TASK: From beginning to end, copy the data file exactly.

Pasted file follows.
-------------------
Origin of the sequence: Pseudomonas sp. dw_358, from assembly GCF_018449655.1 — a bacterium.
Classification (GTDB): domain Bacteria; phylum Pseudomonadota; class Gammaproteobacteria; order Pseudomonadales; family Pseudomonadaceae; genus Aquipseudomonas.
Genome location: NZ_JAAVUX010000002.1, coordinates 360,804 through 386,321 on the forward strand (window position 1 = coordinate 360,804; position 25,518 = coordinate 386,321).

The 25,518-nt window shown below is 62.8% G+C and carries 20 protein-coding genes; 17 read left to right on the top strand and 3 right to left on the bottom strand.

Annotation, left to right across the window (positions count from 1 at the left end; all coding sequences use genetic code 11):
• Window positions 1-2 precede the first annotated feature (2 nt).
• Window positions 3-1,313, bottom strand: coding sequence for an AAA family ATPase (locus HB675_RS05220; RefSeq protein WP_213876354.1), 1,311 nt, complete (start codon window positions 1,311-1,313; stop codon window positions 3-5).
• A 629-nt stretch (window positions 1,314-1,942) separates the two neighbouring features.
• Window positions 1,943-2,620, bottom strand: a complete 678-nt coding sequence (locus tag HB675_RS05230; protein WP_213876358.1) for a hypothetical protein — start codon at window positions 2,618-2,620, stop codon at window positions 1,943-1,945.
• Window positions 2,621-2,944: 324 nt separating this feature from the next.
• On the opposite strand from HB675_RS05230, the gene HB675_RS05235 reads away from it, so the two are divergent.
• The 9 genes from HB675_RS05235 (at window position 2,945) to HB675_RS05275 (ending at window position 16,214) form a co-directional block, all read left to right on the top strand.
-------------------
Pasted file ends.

Origin of the sequence: Pseudomonas sp. dw_358, from assembly GCF_018449655.1 — a bacterium.
Classification (GTDB): domain Bacteria; phylum Pseudomonadota; class Gammaproteobacteria; order Pseudomonadales; family Pseudomonadaceae; genus Aquipseudomonas.
Genome location: NZ_JAAVUX010000002.1, coordinates 360,804 through 386,321 on the forward strand (window position 1 = coordinate 360,804; position 25,518 = coordinate 386,321).

The 25,518-nt window shown below is 62.8% G+C and carries 20 protein-coding genes; 17 read left to right on the top strand and 3 right to left on the bottom strand.

Annotation, left to right across the window (positions count from 1 at the left end; all coding sequences use genetic code 11):
• Window positions 1-2 precede the first annotated feature (2 nt).
• Window positions 3-1,313, bottom strand: coding sequence for an AAA family ATPase (locus HB675_RS05220; RefSeq protein WP_213876354.1), 1,311 nt, complete (start codon window positions 1,311-1,313; stop codon window positions 3-5).
• A 629-nt stretch (window positions 1,314-1,942) separates the two neighbouring features.
• Window positions 1,943-2,620, bottom strand: a complete 678-nt coding sequence (locus tag HB675_RS05230; protein WP_213876358.1) for a hypothetical protein — start codon at window positions 2,618-2,620, stop codon at window positions 1,943-1,945.
• Window positions 2,621-2,944: 324 nt separating this feature from the next.
• On the opposite strand from HB675_RS05230, the gene HB675_RS05235 reads away from it, so the two are divergent.
• The 9 genes from HB675_RS05235 (at window position 2,945) to HB675_RS05275 (ending at window position 16,214) form a co-directional block, all read left to right on the top strand.